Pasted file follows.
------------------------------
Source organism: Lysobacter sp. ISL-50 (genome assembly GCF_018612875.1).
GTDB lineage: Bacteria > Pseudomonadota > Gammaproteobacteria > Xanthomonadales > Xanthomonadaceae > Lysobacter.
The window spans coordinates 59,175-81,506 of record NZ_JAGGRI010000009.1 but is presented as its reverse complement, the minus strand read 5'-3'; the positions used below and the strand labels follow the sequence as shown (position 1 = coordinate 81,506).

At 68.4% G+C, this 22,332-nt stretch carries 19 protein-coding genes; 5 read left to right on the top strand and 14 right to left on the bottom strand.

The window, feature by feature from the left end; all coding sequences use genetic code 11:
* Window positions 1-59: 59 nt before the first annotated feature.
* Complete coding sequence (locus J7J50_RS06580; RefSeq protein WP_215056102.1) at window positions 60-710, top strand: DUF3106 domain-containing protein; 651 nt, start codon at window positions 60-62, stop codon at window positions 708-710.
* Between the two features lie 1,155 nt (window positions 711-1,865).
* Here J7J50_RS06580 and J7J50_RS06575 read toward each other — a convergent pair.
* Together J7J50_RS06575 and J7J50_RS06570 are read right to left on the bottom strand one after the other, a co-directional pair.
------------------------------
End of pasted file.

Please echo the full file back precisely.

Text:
Source organism: Lysobacter sp. ISL-50 (genome assembly GCF_018612875.1).
GTDB lineage: Bacteria > Pseudomonadota > Gammaproteobacteria > Xanthomonadales > Xanthomonadaceae > Lysobacter.
The window spans coordinates 59,175-81,506 of record NZ_JAGGRI010000009.1 but is presented as its reverse complement, the minus strand read 5'-3'; the positions used below and the strand labels follow the sequence as shown (position 1 = coordinate 81,506).

At 68.4% G+C, this 22,332-nt stretch carries 19 protein-coding genes; 5 read left to right on the top strand and 14 right to left on the bottom strand.

The window, feature by feature from the left end; all coding sequences use genetic code 11:
* Window positions 1-59: 59 nt before the first annotated feature.
* Complete coding sequence (locus J7J50_RS06580; RefSeq protein WP_215056102.1) at window positions 60-710, top strand: DUF3106 domain-containing protein; 651 nt, start codon at window positions 60-62, stop codon at window positions 708-710.
* Between the two features lie 1,155 nt (window positions 711-1,865).
* Here J7J50_RS06580 and J7J50_RS06575 read toward each other — a convergent pair.
* Together J7J50_RS06575 and J7J50_RS06570 are read right to left on the bottom strand one after the other, a co-directional pair.